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IP to Decimal and Decimal to IP

Does anyone have a function that converts an IP to Decimal and a function that converts the decimal back to IP


Thanks

0
alspivey
Asked:
alspivey
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1 Solution
 
mlmccCommented:
What is an IP?

mlmcc
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alspiveyAuthor Commented:
Internet address i.e 192.168.0.1
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ozoCommented:
perl -e "print unpack'N',pack'C*',split/\./,shift" 192.168.0.1
perl -e "print join'.',unpack'C*',pack'N',shift" 3232235521
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cincin77Commented:
in C/C++ try inet_aton:
 inet_aton() converts the Internet host address cp from the standard numbers-and-dots notation into  binary  data  and
       stores it in the structure that inp points to. inet_aton returns nonzero if the address is valid, zero if not.


 #include <sys/socket.h>
       #include <netinet/in.h>
       #include <arpa/inet.h>
 
       int inet_aton(const char *cp, struct in_addr *inp);
0
 
WhackoCommented:
heres an ip to decimal delphi function i made some time ago. Tho i dont quite know how to reverse it :P

var
  Dec   : Array[1..4] of integer = (16777216,65536,256,1);


procedure ip2dec(ip:string; decimal: int64);
VAR ip             : Array[1..4] of Int64;
    IPCut          : string;
    Poz, i         : integer;
    total          : int64;

begin
   IPCut := ipstr;

   i := 1;
   While Pos('.', IPCut) > 0 Do
   Begin
     Poz := Pos('.', IPCut);
     ip[i] := StrToInt( Copy(IPCut,1,Poz - 1));
     Delete(IPCut, 1, Poz);
     inc(i);
   end;
   ip[4] := StrToInt(IPCut);

   Total := 0;
   i := 1;
   While i <= 4 do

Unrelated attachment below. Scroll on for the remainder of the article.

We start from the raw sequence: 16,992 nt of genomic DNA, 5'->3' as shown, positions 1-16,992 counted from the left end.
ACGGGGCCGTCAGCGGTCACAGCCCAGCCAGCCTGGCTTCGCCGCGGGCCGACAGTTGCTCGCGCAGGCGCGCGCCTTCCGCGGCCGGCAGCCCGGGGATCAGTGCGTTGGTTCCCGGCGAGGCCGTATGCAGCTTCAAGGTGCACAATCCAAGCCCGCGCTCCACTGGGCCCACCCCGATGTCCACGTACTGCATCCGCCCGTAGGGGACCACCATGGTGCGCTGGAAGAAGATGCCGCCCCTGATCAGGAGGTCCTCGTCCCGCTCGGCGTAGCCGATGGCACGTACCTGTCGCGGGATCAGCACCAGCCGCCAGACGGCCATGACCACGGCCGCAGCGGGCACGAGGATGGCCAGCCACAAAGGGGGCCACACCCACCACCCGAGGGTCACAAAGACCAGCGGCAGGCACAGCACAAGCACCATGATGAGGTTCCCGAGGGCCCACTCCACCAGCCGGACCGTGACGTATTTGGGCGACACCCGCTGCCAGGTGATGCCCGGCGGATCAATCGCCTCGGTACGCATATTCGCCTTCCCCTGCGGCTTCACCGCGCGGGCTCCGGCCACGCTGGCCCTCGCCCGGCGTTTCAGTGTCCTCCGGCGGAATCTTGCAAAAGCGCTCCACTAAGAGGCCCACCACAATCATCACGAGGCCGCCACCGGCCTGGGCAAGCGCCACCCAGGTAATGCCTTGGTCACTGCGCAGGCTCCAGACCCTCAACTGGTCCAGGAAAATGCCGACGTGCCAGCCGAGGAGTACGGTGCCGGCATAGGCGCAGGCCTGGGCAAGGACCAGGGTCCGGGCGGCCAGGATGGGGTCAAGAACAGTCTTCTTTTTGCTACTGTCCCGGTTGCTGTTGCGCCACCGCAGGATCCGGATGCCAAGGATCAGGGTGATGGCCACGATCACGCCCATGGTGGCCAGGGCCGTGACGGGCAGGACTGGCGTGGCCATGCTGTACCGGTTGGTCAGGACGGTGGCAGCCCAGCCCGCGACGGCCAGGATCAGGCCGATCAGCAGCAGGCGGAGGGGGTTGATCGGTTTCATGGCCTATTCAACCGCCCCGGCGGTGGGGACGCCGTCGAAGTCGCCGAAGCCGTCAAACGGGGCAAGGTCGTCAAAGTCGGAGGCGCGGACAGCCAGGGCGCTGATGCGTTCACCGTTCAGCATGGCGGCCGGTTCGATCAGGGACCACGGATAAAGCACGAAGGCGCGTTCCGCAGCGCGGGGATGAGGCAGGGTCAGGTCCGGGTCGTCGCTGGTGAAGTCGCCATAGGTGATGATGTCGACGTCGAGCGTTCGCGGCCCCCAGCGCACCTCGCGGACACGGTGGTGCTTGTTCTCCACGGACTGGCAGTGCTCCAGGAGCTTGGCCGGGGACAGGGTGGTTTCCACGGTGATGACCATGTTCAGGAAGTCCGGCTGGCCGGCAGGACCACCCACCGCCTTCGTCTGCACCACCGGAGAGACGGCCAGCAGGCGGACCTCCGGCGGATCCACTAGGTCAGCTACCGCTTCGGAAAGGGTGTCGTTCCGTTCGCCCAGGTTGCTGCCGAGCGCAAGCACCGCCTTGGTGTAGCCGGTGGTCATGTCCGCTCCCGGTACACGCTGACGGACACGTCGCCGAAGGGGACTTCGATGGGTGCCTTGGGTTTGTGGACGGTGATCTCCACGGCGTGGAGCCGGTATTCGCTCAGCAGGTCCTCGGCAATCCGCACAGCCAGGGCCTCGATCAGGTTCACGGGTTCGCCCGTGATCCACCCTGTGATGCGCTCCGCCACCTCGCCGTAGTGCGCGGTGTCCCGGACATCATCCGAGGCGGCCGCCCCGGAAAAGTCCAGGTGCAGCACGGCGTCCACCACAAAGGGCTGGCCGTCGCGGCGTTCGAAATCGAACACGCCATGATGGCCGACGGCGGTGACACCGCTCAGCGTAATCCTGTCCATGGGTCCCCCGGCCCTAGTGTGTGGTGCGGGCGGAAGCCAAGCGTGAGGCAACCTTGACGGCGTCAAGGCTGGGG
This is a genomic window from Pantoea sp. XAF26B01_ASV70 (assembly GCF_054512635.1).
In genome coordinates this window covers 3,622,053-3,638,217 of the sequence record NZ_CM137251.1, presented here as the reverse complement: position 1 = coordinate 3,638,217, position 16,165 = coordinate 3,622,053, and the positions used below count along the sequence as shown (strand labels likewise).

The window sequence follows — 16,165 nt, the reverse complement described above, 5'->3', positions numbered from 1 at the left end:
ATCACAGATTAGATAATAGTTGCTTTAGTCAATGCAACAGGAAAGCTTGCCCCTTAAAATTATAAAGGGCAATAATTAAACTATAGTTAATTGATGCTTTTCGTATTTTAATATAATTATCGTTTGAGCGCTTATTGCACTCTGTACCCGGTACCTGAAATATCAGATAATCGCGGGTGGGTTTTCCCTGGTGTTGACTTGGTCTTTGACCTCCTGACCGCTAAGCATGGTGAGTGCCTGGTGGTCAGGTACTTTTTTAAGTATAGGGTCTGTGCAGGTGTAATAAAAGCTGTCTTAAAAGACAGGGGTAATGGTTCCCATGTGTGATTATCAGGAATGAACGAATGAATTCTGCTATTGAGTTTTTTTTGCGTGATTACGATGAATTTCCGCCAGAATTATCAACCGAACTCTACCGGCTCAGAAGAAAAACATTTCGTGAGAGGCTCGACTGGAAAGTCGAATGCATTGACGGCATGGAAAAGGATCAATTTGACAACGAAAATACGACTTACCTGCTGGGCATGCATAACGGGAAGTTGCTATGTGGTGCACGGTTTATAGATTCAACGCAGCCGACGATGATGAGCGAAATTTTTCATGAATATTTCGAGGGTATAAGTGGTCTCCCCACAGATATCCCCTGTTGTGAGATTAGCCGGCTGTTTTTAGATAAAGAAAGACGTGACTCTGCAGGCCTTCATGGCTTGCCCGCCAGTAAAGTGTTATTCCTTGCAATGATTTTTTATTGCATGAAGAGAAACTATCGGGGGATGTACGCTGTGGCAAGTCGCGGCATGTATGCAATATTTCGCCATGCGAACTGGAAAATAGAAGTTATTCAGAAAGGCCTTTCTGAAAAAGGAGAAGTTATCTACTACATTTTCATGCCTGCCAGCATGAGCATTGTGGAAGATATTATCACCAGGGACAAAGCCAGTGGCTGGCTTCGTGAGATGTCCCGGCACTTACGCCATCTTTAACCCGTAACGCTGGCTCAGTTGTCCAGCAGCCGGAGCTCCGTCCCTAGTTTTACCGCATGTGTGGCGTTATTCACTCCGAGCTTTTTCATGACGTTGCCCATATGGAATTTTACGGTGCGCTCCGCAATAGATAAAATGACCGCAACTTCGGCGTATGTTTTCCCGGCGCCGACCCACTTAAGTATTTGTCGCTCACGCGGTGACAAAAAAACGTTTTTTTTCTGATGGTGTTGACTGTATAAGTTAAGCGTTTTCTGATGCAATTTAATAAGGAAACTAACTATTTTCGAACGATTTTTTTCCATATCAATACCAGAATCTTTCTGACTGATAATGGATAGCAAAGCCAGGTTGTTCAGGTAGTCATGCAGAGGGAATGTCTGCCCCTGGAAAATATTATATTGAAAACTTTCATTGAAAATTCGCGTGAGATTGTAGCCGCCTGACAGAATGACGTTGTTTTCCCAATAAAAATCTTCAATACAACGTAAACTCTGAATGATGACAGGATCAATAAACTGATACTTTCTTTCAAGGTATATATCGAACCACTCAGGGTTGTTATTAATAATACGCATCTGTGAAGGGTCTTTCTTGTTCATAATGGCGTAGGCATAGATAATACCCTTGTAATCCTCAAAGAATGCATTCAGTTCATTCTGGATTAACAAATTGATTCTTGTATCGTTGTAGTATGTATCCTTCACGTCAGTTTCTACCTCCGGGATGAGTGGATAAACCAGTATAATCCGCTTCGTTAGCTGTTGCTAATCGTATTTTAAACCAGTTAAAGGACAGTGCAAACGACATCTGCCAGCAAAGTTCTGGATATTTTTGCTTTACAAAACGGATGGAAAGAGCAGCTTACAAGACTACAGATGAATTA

begin
     total := Total + ip[i] * dec[i];
     inc(i);
   end;
   decimal := total;
end;
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mocartsCommented:
Delphi code:

type
  // since IPv4 address consists of four octets or simply dword
  TIPv4 = record
    a,b,c,d: byte;
  end;

function IPv4ToInt(const IP: string): dword;
var
  c, i, l: integer;
  ba: array [0..3] of byte;
  s: string;
begin
  c := 0;
  l := Length(IP);
  for i := 1 to l do begin
    if IP[i] <> '.' then
      s := s + IP[i];
    if (IP[i] = '.') or (i = l) then begin
      ba[c] := StrToInt(s);
      s := '';
      inc(c);
    end;
  end;
  Move(ba, Result, 4);
end;

function IntToIPv4(const IntIP: dword): string;
begin
  with TIPv4(IntIP) do
    Result := Format('%d.%d.%d.%d', [a, b, c, d]);
end;

wbr, mo.
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alspiveyAuthor Commented:
Internet address i.e 192.168.0.1
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mocartsCommented:
IPv4ToInt('192.168.0.1') will be 16820416.
IPv4 is in format xxx.xxx.xxx.xxx
where xxx is 8bit number (octet)

wbr, mo.
0
 
SunBowCommented:
done?
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msa2003Commented:
I think, first you must specify what language you are using ;-). The following example (in Delphi) I used for my own needs:

uses
  Splitter;

type
  TIPAddress = packed record // IP-àäðåñ
    case Integer of
      1: (A4, A3, A2, A1: Byte);
      2: (A: Cardinal);
  end;

function GetIPFromString(S: String): TIPAddress;
var
  Splitter: TSplitter;
  Code, A: Integer;
  IP: TIPAddress;
label 1;
begin
  Result.A := 0;
  Splitter := TSplitter.Create(S, '.', True);
  if Splitter.Src = '' then Goto 1;
  if Splitter.Count <> 4 then Goto 1;
  if Splitter.S[0] = '*' then IP.A1 := 255 else
  begin
    Val(Splitter.S[0], A, Code);
    if (Code <> 0) or (A < 0) or (A > 255) then Goto 1;
    IP.A1 := A;
  end;
  if Splitter.S[1] = '*' then IP.A2 := 255 else
  begin
    Val(Splitter.S[1], A, Code);
    if (Code <> 0) or (A < 0) or (A > 255) then Goto 1;
    IP.A2 := A;
  end;
  if Splitter.S[2] = '*' then IP.A3 := 255 else
  begin
    Val(Splitter.S[2], A, Code);
    if (Code <> 0) or (A < 0) or (A > 255) then Goto 1;
    IP.A3 := A;
  end;
  if Splitter.S[3] = '*' then IP.A4 := 255 else
  begin
    Val(Splitter.S[3], A, Code);
    if (Code <> 0) or (A < 0) or (A > 255) then Goto 1;
    IP.A4 := A;
  end;